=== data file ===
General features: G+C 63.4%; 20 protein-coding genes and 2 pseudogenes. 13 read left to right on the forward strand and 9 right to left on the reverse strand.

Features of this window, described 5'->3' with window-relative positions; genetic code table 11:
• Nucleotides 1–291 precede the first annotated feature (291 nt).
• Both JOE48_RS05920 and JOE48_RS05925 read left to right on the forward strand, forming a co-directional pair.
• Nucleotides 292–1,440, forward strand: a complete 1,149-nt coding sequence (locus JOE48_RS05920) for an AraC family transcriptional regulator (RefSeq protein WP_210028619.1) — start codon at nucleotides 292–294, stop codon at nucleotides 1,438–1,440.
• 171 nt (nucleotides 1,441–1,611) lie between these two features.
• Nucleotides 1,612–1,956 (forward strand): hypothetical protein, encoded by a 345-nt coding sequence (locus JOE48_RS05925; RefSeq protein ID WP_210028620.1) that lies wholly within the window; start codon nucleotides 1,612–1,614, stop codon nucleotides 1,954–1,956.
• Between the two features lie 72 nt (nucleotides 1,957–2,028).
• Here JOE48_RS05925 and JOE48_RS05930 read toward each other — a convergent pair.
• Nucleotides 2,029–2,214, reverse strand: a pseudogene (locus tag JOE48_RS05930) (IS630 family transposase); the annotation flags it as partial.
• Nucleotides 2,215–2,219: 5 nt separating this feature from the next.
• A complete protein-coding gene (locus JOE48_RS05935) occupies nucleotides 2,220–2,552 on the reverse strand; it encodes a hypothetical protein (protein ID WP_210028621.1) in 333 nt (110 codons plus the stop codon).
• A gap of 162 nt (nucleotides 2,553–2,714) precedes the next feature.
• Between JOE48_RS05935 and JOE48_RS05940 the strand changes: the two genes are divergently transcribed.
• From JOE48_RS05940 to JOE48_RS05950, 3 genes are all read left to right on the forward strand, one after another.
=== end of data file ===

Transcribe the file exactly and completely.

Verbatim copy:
General features: G+C 63.4%; 20 protein-coding genes and 2 pseudogenes. 13 read left to right on the forward strand and 9 right to left on the reverse strand.

Features of this window, described 5'->3' with window-relative positions; genetic code table 11:
• Nucleotides 1–291 precede the first annotated feature (291 nt).
• Both JOE48_RS05920 and JOE48_RS05925 read left to right on the forward strand, forming a co-directional pair.
• Nucleotides 292–1,440, forward strand: a complete 1,149-nt coding sequence (locus JOE48_RS05920) for an AraC family transcriptional regulator (RefSeq protein WP_210028619.1) — start codon at nucleotides 292–294, stop codon at nucleotides 1,438–1,440.
• 171 nt (nucleotides 1,441–1,611) lie between these two features.
• Nucleotides 1,612–1,956 (forward strand): hypothetical protein, encoded by a 345-nt coding sequence (locus JOE48_RS05925; RefSeq protein ID WP_210028620.1) that lies wholly within the window; start codon nucleotides 1,612–1,614, stop codon nucleotides 1,954–1,956.
• Between the two features lie 72 nt (nucleotides 1,957–2,028).
• Here JOE48_RS05925 and JOE48_RS05930 read toward each other — a convergent pair.
• Nucleotides 2,029–2,214, reverse strand: a pseudogene (locus tag JOE48_RS05930) (IS630 family transposase); the annotation flags it as partial.
• Nucleotides 2,215–2,219: 5 nt separating this feature from the next.
• A complete protein-coding gene (locus JOE48_RS05935) occupies nucleotides 2,220–2,552 on the reverse strand; it encodes a hypothetical protein (protein ID WP_210028621.1) in 333 nt (110 codons plus the stop codon).
• A gap of 162 nt (nucleotides 2,553–2,714) precedes the next feature.
• Between JOE48_RS05935 and JOE48_RS05940 the strand changes: the two genes are divergently transcribed.
• From JOE48_RS05940 to JOE48_RS05950, 3 genes are all read left to right on the forward strand, one after another.